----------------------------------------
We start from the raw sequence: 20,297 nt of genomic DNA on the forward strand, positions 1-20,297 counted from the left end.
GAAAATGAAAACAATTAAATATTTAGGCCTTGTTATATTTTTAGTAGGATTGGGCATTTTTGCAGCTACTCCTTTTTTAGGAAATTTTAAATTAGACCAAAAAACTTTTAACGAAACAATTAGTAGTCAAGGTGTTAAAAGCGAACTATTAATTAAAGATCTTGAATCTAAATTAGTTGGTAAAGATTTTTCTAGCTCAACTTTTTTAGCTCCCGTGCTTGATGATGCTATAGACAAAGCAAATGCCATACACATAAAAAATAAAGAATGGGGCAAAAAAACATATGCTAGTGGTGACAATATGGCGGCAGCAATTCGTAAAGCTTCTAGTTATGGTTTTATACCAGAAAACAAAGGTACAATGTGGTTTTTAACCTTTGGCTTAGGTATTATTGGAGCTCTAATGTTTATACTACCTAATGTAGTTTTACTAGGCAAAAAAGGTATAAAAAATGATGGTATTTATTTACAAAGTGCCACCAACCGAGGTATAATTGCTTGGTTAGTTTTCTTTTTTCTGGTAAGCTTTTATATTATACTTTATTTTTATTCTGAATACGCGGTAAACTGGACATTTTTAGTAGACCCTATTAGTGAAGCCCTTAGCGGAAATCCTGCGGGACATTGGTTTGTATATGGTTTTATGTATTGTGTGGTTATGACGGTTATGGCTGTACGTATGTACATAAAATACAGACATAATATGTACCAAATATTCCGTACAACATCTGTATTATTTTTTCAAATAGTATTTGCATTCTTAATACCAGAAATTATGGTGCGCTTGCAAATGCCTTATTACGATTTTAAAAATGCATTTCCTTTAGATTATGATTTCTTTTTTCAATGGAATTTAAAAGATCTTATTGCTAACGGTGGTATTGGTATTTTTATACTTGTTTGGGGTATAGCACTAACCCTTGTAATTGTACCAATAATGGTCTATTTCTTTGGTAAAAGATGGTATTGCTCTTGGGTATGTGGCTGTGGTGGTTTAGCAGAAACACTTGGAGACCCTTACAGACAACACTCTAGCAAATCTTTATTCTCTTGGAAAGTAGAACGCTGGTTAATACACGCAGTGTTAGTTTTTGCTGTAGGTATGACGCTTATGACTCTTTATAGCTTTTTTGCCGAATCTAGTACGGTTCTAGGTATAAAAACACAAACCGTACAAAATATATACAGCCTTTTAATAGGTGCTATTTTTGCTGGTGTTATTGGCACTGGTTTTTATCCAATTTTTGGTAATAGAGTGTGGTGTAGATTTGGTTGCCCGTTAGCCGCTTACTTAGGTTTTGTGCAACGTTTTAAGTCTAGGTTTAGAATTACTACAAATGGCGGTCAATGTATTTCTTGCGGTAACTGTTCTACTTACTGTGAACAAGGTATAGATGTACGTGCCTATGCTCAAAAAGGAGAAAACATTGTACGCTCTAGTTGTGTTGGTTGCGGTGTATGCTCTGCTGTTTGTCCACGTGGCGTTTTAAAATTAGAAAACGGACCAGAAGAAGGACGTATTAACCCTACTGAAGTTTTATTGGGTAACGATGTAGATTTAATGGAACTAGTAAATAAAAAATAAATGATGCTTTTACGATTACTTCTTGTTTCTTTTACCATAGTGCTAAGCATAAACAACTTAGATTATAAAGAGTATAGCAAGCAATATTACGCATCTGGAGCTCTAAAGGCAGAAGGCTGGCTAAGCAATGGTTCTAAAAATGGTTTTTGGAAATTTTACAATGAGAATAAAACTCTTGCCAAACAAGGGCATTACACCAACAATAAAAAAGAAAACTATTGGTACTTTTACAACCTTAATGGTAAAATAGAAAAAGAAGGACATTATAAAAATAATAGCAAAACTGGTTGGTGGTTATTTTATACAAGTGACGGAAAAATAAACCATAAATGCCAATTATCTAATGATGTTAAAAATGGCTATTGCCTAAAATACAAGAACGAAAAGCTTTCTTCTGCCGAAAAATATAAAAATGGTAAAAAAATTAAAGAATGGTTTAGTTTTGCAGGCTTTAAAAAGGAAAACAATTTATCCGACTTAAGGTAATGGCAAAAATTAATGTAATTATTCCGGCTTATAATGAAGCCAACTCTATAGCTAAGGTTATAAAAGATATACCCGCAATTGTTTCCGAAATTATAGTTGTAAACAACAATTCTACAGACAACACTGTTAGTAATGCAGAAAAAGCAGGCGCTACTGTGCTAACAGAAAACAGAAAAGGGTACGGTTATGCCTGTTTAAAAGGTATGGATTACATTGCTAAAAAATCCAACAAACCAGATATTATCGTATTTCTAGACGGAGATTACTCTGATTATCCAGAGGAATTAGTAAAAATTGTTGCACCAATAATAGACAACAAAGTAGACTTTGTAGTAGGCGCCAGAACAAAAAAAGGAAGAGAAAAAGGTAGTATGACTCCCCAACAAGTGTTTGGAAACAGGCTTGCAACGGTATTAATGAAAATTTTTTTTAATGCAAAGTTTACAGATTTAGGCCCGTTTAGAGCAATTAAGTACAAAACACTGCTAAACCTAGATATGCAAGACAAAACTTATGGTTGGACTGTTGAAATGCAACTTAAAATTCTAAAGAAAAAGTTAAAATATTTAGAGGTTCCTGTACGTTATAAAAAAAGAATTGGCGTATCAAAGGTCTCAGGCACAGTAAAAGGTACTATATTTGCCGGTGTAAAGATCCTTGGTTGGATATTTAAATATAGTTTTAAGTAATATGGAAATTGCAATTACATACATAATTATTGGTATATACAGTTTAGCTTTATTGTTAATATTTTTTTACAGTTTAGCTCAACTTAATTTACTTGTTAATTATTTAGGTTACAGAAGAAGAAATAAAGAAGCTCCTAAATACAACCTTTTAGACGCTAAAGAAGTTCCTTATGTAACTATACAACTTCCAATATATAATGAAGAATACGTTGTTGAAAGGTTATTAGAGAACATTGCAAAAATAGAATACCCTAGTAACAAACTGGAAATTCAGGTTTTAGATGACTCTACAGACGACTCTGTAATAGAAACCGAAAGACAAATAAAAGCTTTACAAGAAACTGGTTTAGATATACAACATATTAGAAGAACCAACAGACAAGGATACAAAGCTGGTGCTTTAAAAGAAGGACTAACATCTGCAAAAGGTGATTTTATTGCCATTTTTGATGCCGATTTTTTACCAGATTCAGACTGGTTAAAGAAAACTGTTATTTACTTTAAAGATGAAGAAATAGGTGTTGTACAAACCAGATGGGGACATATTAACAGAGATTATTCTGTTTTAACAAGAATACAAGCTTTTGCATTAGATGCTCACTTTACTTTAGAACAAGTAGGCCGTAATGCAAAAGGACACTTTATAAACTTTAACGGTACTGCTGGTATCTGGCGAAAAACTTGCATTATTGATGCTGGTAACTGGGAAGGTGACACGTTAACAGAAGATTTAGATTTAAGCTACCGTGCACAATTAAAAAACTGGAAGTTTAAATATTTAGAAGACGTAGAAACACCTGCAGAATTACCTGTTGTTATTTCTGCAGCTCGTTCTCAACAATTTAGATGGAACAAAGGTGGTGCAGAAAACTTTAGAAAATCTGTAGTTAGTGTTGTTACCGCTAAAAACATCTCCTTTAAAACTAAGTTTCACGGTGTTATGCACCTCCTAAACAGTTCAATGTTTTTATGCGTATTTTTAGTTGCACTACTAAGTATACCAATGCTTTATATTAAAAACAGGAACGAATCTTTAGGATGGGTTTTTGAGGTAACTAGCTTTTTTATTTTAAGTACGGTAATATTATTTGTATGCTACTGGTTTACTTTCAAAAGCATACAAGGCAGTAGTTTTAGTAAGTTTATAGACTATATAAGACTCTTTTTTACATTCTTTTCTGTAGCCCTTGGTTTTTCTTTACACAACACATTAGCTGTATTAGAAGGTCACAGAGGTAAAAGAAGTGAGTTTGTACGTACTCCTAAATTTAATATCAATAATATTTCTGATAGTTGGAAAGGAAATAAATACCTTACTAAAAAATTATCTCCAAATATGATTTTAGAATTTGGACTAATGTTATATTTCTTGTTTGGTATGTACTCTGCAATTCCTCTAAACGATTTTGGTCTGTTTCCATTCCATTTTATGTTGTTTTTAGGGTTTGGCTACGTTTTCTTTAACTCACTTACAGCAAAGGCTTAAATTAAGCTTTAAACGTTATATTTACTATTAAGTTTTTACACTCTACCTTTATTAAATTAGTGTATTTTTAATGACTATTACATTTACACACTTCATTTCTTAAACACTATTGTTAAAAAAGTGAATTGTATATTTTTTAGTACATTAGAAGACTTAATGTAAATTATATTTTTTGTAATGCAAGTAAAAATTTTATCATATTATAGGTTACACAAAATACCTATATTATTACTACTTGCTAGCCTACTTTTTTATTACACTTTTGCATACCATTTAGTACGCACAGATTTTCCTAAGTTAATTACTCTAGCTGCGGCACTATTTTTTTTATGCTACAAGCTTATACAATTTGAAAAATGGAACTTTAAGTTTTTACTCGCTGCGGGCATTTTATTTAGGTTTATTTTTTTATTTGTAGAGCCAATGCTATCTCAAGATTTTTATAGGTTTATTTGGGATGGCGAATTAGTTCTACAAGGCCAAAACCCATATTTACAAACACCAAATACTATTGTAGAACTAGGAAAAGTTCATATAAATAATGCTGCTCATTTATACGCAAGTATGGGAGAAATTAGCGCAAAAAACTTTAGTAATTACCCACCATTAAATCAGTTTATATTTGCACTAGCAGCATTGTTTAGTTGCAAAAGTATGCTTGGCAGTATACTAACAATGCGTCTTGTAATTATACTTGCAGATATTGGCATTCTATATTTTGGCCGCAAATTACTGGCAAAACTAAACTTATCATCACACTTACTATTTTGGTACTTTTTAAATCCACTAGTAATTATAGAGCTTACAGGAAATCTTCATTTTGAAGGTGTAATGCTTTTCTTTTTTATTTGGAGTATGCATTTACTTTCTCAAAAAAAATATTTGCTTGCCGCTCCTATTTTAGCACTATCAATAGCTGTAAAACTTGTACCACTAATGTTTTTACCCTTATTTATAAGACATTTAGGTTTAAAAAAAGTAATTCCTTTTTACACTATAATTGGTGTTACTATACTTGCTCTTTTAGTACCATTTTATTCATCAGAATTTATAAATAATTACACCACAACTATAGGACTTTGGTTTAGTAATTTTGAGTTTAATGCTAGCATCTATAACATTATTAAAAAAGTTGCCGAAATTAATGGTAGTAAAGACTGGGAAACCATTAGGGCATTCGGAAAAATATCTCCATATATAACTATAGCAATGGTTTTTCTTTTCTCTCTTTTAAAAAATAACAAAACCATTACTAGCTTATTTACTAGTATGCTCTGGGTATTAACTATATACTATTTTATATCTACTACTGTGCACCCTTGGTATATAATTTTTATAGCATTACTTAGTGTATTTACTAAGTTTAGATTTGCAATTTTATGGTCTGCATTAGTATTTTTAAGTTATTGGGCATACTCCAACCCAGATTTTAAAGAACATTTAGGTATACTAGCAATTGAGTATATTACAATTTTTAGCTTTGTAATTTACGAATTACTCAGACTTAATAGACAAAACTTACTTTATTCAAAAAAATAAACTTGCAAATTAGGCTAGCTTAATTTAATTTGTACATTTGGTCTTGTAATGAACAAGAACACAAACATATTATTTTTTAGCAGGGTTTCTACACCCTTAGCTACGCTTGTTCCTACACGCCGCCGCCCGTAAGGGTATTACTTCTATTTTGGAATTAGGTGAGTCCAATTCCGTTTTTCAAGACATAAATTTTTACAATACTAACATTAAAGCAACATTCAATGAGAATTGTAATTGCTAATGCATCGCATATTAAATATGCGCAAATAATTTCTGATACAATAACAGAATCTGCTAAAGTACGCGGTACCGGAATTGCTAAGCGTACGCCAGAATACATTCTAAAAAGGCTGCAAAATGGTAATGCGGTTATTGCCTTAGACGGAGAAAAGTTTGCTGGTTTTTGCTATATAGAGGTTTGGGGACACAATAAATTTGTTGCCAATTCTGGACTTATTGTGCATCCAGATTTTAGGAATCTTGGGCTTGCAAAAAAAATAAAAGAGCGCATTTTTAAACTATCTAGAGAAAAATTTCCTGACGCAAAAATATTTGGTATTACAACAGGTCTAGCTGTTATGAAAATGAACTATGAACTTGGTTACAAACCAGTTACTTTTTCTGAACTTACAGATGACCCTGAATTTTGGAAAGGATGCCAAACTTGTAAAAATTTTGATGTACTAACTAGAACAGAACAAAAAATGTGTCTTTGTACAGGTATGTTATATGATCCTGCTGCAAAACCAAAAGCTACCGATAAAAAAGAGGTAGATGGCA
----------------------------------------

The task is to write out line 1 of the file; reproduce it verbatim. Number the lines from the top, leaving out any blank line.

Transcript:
We start from the raw sequence: 20,297 nt of genomic DNA on the forward strand, positions 1-20,297 counted from the left end.